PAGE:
May 30: Happy Birthday Idina Menzel and Howard Hawks


Idina Menzel is celebrating her 46th birthday today.  After she graduated from NYU with a degree in Drama, she auditioned for a new musical by a relatively unknown writer, composer and lyricist named Jonathan Larson.  The musical was an adaptation of Puccini’s opera La Boheme, it was titled Rent, and Menzel was cast in the character of Maureen Johnson.  It proved extremely popular in an off-Broadway run, and was soon moved to Broadway, where it was a big hit.  Menzel received a Tony nomination for Best Featured Actress in a Musical.

Menzel moved on, a few years later, to land another plum musical role, as Elphaba in the original Broadway production of Stephen Schartz’s Wicked (she also originated the role on the West End).  She received the Tony for Best Actress in a Musical and also became associated, for many people, with a certain song.

Since her triumph in Wicked, Menzel has recorded several albums and made a number of concert tours.  She has made several film and television appearances.  She returned to the role of Maureen Johnson for the film adaptation of Rent, played Nancy Tremaine in Enchanted, and appeared on Glee in the recurring role of Shelby Corcoran (the biological mother of Rachel Berry).  Her biggest film role has been voicing Elsa in Frozen, which also gave her a second signature song in “Let It Go.”  She has not abandoned the theater, either, returning to Broadway to star in the musical If/Then, and receiving another Tony nomination for the role of Elizabeth.

Howard Hawks (1896-1977) got his first job in the film industry, as an assistant on a Douglas Fairbanks film, through his friend (and fellow future director) Victor Fleming.  After several years in the industry he directed his first feature in 1926.  In the early thirties he began to make a reputation with films like The Dawn Patrol (the first of several aviation oriented movies he made), the gangster classic Scarface, and the pioneering screwball comedy Twentieth Century.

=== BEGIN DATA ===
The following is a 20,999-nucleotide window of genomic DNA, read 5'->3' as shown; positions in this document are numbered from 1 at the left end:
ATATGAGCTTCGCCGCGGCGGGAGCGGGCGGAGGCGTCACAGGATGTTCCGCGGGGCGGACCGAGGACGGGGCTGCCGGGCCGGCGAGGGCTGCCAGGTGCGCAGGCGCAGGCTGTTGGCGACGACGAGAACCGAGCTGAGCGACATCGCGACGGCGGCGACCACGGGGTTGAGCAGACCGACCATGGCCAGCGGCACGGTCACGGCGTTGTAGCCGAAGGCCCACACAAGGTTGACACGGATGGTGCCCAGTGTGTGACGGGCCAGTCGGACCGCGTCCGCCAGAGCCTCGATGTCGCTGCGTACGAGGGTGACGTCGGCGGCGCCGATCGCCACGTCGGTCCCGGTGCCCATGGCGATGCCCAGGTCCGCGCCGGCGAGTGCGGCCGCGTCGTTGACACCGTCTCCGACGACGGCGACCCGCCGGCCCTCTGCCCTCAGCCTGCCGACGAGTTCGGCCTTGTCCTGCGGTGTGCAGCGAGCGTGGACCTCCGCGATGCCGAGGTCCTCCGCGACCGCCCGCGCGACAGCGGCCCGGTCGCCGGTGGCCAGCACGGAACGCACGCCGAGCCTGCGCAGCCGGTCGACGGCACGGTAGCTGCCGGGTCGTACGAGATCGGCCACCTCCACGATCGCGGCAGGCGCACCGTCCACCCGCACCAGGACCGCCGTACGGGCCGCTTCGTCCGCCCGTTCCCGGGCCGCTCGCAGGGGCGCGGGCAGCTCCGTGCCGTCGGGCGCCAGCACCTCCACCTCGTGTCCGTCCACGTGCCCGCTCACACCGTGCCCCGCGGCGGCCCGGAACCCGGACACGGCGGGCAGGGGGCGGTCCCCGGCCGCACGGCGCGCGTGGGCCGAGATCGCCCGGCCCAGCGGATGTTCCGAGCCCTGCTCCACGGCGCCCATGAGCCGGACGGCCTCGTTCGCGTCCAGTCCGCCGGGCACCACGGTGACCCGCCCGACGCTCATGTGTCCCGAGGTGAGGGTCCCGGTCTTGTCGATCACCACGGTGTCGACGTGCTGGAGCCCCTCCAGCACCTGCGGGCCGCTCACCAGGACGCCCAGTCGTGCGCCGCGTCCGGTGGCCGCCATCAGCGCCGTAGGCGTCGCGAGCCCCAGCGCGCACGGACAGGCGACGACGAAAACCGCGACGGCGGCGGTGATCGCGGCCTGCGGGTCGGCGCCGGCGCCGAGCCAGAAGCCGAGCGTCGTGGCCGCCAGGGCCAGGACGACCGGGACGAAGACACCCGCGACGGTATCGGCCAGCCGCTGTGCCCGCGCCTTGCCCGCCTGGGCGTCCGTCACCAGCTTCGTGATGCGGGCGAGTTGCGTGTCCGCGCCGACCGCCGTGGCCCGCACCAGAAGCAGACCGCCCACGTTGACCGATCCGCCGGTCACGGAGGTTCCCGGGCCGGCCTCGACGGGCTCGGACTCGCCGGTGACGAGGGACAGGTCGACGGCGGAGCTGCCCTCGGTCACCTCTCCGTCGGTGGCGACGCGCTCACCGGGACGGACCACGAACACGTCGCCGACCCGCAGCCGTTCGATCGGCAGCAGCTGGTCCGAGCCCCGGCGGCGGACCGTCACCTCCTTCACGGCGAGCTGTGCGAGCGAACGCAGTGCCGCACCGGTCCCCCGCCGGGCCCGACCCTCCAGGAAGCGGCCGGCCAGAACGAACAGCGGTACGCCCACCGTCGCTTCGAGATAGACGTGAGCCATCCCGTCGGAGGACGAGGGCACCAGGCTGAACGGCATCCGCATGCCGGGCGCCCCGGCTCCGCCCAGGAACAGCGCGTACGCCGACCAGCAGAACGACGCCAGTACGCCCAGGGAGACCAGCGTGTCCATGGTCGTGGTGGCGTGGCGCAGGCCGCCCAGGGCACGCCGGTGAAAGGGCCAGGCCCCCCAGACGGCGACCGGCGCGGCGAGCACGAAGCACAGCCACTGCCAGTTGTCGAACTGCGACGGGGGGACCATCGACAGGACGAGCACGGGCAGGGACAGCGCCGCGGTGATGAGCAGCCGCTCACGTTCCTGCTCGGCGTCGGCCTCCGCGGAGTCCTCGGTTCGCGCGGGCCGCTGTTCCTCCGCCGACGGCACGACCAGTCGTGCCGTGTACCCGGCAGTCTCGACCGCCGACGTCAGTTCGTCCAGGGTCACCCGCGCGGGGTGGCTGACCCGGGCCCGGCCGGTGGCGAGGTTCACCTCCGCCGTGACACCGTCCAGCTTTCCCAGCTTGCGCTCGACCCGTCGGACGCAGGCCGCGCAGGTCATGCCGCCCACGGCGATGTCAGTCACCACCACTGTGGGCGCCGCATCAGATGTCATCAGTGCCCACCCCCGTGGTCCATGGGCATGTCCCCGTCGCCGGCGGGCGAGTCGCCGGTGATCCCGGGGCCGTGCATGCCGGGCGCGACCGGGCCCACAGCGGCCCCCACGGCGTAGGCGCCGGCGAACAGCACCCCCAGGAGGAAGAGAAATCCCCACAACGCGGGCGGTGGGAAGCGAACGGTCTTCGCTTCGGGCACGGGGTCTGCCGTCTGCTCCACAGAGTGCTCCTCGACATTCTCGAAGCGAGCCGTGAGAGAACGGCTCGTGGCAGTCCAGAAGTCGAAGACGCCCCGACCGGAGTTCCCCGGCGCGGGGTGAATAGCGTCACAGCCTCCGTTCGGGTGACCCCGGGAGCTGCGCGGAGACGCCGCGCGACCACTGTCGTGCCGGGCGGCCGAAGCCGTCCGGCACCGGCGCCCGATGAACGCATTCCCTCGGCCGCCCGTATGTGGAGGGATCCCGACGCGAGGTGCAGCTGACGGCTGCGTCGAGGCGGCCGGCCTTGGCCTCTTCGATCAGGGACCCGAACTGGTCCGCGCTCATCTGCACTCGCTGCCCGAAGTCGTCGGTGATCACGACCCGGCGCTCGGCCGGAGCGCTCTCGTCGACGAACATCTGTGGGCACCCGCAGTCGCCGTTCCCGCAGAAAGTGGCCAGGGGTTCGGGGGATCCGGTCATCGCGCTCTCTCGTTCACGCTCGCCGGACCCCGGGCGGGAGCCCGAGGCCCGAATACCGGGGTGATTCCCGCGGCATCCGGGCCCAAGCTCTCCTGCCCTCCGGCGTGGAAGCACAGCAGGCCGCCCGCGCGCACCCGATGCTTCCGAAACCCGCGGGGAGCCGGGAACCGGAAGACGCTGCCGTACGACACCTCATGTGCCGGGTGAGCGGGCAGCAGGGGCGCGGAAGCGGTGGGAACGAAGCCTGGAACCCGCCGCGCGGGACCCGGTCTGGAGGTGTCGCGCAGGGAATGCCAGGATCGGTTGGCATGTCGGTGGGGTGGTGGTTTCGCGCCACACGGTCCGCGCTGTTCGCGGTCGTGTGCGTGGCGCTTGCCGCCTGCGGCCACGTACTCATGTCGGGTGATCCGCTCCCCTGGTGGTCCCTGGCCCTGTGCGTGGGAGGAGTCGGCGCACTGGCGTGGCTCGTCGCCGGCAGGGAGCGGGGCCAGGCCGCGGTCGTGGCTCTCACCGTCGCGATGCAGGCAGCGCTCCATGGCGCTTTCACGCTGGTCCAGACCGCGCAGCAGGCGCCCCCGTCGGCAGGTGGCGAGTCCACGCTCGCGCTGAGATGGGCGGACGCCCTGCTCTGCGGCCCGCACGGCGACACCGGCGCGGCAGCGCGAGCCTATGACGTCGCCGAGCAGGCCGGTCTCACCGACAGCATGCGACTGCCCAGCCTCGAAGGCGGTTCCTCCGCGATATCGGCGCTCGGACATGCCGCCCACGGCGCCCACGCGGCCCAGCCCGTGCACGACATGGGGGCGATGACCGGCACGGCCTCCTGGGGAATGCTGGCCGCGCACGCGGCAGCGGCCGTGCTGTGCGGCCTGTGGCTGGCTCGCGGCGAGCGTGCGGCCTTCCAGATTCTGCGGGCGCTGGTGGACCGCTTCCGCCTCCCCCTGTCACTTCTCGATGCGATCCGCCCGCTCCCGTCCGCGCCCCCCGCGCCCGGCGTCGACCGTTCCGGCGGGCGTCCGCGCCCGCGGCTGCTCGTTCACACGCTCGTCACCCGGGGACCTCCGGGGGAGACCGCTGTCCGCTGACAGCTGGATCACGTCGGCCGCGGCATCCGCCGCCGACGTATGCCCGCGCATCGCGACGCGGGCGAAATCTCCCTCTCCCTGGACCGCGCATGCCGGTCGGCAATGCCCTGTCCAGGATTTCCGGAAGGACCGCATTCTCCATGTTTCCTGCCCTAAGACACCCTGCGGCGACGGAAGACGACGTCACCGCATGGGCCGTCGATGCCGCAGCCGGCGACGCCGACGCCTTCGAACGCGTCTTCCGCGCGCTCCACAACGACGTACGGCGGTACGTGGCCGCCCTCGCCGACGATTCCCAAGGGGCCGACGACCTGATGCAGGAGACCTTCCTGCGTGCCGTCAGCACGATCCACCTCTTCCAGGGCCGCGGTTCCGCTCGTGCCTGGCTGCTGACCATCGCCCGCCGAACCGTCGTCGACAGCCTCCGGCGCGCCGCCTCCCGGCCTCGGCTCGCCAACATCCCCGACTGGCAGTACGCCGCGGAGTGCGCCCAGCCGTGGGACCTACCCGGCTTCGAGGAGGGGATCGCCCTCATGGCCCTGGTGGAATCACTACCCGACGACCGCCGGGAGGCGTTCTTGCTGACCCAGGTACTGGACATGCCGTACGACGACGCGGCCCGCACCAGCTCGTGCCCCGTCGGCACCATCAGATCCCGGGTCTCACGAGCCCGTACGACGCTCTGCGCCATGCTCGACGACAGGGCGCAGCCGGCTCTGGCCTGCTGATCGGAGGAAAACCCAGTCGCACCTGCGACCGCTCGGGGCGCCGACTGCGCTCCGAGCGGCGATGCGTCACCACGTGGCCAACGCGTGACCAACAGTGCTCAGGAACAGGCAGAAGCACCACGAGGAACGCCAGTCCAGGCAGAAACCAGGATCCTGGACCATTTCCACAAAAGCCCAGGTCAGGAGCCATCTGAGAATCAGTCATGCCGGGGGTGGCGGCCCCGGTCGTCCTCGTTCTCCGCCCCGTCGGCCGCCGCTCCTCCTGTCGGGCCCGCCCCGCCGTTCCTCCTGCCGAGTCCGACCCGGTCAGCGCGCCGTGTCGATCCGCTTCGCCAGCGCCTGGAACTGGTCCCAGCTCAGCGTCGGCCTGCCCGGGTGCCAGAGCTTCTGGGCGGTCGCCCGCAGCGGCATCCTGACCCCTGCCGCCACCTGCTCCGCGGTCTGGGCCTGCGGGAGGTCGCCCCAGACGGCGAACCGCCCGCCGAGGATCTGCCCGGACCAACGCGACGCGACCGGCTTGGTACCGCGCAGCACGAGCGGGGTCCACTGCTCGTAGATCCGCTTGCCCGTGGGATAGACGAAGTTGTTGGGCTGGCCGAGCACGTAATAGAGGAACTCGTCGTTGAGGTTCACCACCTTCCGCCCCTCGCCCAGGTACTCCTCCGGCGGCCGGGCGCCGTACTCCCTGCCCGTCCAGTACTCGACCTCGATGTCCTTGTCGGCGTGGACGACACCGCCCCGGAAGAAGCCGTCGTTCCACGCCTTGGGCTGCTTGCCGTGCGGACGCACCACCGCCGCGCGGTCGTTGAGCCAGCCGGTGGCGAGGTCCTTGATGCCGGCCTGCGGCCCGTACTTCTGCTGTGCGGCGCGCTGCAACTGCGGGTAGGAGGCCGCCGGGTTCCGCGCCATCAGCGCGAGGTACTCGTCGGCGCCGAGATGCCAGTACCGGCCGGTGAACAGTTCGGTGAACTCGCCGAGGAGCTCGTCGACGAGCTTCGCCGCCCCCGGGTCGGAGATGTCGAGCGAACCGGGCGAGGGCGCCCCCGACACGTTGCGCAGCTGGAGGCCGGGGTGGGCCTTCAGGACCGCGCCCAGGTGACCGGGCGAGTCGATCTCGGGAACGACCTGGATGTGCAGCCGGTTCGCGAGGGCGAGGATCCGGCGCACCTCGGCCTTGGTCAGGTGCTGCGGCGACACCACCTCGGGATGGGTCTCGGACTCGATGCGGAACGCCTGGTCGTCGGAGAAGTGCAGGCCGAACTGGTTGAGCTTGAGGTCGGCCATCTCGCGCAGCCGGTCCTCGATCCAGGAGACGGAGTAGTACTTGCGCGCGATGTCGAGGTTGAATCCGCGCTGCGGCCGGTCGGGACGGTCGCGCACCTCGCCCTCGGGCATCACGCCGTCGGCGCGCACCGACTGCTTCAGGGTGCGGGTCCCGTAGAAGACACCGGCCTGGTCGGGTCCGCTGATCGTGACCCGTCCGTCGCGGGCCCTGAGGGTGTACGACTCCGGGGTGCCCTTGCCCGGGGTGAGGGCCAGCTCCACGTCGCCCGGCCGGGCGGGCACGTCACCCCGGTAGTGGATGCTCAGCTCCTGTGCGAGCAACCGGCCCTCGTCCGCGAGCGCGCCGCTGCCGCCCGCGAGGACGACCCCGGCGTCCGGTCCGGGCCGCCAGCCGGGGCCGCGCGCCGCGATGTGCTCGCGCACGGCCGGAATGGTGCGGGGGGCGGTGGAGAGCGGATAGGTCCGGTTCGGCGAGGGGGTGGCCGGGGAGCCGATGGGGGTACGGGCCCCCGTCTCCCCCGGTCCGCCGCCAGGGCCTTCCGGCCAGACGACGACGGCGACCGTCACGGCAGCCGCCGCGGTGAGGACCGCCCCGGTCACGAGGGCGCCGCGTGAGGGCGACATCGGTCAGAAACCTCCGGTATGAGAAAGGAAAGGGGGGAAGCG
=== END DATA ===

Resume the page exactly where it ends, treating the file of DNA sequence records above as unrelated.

In 1938 Hawks began the most productive period of his career with a film that was a relative failure at the time, but has come to be regarded as a comedy classic.

Hawks followed Bringing Up Baby with a decade in which he made more comedies (His Girl Friday, Ball of Fire), romantic adventures (Only Angels Have Wings, To Have and Have Not), war movies (Sergeant York, Air Force), a classic film noir (The Big Sleep) and a great Western (Red River).  His post-1950 output is uneven but includes one of Marilyn Monroe’s best films (Gentlemen Prefer Blondes) and another classic Western (Rio Bravo).  A bit underrated during his prime (he was nominated for only one Oscar in his career), his reputation has risen over the years thanks to many admirers among critics and later directors.

Joachim Rønning, who is 45 today, is known for his directing partnership with fellow-Norwegian Espen Sandberg.  Their features together include Bandidas, Max Manus: Man of War, the 2012 version of Kon-Tiki, and the just-released Pirates of the Caribbean: Dead Men Tell No Tales.

Colm Meaney, who celebrates his 64th, is known to American audiences for playing Miles O’Brien on two Star Trek series.  He has also done a great deal of work in British and Irish film and television.  Tonya Pinkins, another notable stage actress, turns 55.  She is a three-time Tony nominee, winning for Jelly’s Last Jam, and also an Olivier Award nominee for starring in Caroline, or ChangeTed McGinley, known for playing Jefferson D’Arcy on Married… with Children and Charley Shanowski on Hope & Faith, turns 59 today.  Stephen Tobolowsky, who is 66 today, currently stars on Netflix’s One Day at a Time and has a very long resume of character roles on film, television, and stage (where he has been a Tony nominee).

English filmmaker Duncan Jones, who is 46, is known for films like Moon and Source CodeRachael Stirling is known for her work on British television and also on stage, where she is a two-time Olivier Award nominee; she is turning 40.  Jenny Mollen, who is turning 38, is known for her film and TV work, including the recurring role of Nina Ash on Angel, and also for her bestselling collections of humorous essays, I Like You Just the Way I Am and Live Fast Die HotJared Gilmore, who recently completed a six-season run on Once Upon a Time as Henry Mills, is celebrating his 17th.

The towering Clint Walker, who is celebrating his 90th, starred as the title character of ABC’s Cheyenne from 1955-62 and also in a number of films of the fifties and sixties, including playing one of The Dirty DozenAgnès Varda, who is turning 89, is a Belgian director who worked primarily in French film, where she is known for films like Cléo from 5 to 7 and VagabondMichael J. Pollard, who is 78, has had a long career in character roles, highlighted by playing C. W. Moss in Bonnie and Clyde, for which he won a BAFTA Award and recieved an Oscar nomination.